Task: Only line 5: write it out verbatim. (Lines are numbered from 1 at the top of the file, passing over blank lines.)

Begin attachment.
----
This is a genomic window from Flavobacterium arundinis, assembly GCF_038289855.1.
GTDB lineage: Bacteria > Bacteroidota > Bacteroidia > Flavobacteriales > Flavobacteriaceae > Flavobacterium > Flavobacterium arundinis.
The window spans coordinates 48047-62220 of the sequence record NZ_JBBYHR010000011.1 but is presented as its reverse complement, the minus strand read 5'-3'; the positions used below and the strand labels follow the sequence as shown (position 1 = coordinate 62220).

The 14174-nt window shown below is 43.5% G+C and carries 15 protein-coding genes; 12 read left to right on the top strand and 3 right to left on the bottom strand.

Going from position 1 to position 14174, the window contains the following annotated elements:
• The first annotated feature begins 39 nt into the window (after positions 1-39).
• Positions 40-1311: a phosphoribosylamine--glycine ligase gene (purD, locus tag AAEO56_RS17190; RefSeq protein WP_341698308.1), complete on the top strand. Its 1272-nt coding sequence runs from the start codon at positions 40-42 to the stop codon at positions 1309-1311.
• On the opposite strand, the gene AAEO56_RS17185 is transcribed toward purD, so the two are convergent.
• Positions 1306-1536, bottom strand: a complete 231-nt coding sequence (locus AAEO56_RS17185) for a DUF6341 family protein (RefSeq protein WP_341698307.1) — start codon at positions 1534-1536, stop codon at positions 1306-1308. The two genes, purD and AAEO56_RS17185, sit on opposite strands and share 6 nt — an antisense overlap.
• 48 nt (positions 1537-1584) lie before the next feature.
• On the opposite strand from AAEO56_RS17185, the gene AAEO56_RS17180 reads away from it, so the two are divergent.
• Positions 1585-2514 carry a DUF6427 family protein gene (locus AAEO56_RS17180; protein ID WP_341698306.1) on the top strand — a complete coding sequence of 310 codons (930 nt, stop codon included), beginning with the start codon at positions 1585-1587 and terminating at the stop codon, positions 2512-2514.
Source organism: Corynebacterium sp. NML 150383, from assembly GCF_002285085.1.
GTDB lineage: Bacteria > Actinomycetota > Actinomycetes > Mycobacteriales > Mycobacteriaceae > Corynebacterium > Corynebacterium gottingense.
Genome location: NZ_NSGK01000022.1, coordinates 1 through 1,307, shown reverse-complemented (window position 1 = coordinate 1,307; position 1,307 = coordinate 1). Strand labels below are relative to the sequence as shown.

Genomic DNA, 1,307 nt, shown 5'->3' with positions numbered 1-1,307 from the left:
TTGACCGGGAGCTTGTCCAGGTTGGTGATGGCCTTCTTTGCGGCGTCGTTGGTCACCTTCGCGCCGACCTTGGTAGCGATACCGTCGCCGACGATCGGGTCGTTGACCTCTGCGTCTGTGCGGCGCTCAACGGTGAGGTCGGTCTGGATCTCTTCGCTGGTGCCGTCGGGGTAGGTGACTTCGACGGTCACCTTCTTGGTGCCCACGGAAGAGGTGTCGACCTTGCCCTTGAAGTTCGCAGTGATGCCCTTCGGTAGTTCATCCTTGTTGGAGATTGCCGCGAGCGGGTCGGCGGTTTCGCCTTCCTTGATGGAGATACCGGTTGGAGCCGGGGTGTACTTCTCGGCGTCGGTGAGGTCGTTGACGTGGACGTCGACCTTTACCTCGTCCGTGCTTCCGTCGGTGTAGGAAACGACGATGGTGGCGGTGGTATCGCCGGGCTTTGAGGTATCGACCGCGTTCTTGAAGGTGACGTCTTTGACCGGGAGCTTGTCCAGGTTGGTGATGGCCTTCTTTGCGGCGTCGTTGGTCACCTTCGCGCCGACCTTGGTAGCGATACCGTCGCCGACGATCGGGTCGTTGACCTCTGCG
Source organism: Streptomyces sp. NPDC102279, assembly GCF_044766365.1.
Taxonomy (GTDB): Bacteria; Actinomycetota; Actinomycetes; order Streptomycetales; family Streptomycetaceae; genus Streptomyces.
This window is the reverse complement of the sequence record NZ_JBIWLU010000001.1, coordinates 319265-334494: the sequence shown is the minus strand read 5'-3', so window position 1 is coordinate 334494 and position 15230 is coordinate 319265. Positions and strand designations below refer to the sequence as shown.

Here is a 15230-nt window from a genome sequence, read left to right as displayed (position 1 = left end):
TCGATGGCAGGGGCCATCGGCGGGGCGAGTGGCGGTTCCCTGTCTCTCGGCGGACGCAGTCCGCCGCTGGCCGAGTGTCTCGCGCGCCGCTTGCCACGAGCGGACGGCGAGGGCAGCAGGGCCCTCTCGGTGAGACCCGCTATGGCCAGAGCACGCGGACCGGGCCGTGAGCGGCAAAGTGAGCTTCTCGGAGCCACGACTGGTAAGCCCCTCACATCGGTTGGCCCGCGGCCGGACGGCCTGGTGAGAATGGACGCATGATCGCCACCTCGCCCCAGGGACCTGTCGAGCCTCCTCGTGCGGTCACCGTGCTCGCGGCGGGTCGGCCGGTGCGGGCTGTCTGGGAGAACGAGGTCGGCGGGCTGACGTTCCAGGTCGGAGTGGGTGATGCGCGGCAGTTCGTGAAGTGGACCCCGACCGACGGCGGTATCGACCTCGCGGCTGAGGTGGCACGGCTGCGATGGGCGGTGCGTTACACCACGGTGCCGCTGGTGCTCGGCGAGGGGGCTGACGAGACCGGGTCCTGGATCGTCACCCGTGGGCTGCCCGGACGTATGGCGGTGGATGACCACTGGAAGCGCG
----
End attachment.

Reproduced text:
Going from position 1 to position 14174, the window contains the following annotated elements: